MEPs call for action in Czech PM conflict-of-interest case

News   |  20.05. 2021

MEPs on Wednesday (19 May) called for the EU Commission and member states to take action over the conflict-of-interest case involving Czech prime minister Andrej Babiš. Last month, the commission published an audit into subsidies granted to the Agrofert business empire, founded by Babiš and still controlled by him - despite Babiš having put his assets into trust funds when he became PM.

The audit audit found that Babiš is in violation of the EU's conflict-of-interest rules, as Agrofert has benefitted from EU funds.

Babiš rejected the findings, claiming the audit was "manipulated" by his political foes.

During the debate, budget commissioner Johannes Hahn told MEPs that that "no expenditure was so far declared for any of the operations affected by this audit", and said that the EU budget "has been and remains fully protected".

Hahn said the Czech authorities have implemented the majority of the audit's recommendations to prevent conflicts of interest.

The audit concerned the EU's regional development and the social fund.

However, Hahn said a separate audit procedure concerning funds for agricultural subsidies is still ongoing, and that dialogue continues with Prague on "corrective measures" and financial consequences.

The commissioner said reimbursements from the agriculture fund, for rural development requested by Czech authorities for the projects concerned, were suspended. Czech authorities last year challenged the suspension decision at the EU's top court.

German MEP Monika Hohlmeier, chair of the budget control committee which has been looking into Babiš's conflicts of interest for years, said the case has political and legal implications.

"It is unacceptable to what extent oligarchic structures in the Czech Republic have been developed, have settled, and which are actively engaged in continuing to get rich from EU funds," she warned.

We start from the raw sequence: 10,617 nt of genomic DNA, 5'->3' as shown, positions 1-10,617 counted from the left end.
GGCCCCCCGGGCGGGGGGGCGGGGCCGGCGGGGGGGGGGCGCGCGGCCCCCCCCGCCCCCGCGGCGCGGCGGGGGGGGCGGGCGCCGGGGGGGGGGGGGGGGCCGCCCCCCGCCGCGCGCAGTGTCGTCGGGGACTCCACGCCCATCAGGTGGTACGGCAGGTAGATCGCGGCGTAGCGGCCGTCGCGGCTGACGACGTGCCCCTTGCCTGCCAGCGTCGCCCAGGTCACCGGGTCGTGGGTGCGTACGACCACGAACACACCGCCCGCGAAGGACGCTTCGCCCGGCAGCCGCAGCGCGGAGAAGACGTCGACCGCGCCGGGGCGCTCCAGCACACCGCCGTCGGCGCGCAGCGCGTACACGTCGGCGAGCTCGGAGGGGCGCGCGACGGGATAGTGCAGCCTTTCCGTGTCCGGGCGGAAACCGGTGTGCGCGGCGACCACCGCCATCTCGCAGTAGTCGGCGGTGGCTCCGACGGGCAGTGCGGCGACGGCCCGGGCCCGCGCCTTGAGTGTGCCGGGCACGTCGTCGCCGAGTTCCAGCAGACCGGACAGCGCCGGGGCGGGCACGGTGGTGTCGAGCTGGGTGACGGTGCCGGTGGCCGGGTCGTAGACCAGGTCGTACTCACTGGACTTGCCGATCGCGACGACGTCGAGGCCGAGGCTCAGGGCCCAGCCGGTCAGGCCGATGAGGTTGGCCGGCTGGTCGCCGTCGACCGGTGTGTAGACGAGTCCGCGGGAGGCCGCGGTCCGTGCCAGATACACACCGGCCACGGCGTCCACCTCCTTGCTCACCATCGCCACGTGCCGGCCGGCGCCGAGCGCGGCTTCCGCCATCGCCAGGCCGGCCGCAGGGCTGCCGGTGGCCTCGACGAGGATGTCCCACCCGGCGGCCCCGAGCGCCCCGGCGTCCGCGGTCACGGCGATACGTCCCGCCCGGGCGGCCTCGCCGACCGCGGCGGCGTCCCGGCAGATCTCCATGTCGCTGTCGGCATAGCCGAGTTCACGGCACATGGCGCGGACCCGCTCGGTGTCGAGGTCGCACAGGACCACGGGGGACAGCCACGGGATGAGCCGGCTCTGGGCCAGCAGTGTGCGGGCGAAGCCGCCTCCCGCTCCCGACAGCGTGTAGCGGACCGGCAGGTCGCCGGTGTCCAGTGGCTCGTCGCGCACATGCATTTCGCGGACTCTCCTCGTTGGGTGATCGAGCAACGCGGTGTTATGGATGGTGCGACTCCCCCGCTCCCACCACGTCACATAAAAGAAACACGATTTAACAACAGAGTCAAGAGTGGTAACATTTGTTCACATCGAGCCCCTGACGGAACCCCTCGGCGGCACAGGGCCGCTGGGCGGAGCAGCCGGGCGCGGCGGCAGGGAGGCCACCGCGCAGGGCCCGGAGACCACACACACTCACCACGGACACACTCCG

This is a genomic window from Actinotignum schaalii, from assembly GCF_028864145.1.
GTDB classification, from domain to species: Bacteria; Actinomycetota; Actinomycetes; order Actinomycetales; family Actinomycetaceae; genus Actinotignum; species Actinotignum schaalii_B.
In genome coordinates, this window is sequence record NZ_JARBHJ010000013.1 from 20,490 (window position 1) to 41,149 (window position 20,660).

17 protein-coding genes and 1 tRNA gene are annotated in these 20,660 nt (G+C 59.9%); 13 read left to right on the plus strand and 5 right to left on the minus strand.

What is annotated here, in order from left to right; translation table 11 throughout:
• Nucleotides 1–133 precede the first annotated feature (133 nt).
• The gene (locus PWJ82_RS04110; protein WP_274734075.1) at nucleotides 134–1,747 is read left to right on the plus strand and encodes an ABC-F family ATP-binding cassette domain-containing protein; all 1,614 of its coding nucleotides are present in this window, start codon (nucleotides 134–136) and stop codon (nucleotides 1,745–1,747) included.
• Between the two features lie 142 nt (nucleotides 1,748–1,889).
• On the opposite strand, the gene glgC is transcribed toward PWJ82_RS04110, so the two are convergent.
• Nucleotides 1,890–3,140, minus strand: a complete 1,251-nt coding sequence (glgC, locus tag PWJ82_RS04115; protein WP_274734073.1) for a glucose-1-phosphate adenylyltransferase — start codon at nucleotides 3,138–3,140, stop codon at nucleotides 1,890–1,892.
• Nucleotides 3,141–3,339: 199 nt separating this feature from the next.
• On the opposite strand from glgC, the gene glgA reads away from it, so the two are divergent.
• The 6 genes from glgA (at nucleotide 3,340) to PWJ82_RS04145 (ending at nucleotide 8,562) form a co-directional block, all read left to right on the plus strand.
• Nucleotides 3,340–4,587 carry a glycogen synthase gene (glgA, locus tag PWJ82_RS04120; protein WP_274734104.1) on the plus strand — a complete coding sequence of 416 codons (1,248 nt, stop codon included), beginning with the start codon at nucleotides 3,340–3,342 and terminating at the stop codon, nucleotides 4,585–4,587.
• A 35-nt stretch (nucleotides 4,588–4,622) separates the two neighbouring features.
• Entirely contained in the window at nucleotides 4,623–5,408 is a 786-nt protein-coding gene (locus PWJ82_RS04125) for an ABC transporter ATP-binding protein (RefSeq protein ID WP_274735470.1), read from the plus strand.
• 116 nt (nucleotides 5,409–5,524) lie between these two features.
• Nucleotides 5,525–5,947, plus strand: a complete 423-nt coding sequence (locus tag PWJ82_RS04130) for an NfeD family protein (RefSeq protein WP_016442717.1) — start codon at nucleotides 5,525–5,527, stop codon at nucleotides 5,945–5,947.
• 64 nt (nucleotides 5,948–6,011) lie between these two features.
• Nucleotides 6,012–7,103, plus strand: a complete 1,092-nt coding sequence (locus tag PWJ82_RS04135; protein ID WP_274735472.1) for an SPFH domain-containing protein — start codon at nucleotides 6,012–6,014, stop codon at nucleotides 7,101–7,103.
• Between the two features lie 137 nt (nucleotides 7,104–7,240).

"What I don't understand is that within council [of member states] this issue, which keeps coming up with respect [to] certain member states, is not dealt with clear legal arrangements," Hohlmeier added.

"The commission proceedings need to be swifter and better," the centre-right politician added.

"The commission and the council should act now. Are they willing to tolerate this 'oligarch-isation' of a member state, where the prime minister and his Agrofret group capture part of the Czech state and its institutions?," she said.

'Blind eye'

Several MEPs called for the commission to launch the mechanism suspending EU funds for breaching the rule of law against Prague, and also argued Babiš should not have been able to participate in EU budget talks.

Centre-right Czech MEP Tomáš Zdechovský argued the issue was about democracy, freedom and human rights, and said the EU has been turning a "blind eye to this conflict of interest".

Zdechovský and his family have received death threats for speaking out against the Czech prime minister.

'It is not about if I stay alive or not, after me, someone else will take the baton, and fight for democracy and freedom, we cannot be silenced," he told fellow MEPs.

The parliament plans to adopt a resolution on the matter in June.

The debate came after the Czech chief prosecutor Pavel Zeman, who ordered the reopening of a fraud investigation against the billionaire Babiš, said last Friday (14 May) he will resign in June due to conflicts with the country's justice minister.

The investigation is still ongoing.

Five Czech opposition parties plan a no-confidence vote in June against Babiš's government, ahead of elections in October.

Renew under fire

During the debate, some MEPs also levelled criticism at the liberal Renew Europe group, which is home to Babis's ANO party and has been reluctant to criticise the Czech PM.

German social democrat and vice-president of the European Parliament, Katarina Barley said she is "disappointed" with Renew, saying their arguments in the debate were "not worthy of a group that usually upholds the rule of law".

Czech MEP Ondřej Knotek from Renew group earlier said the commission and the Czech Republic will find a "positive solution".

"It was said that there is no risk to the EU budget, some of you don't want to see this ... for political reasons," he added.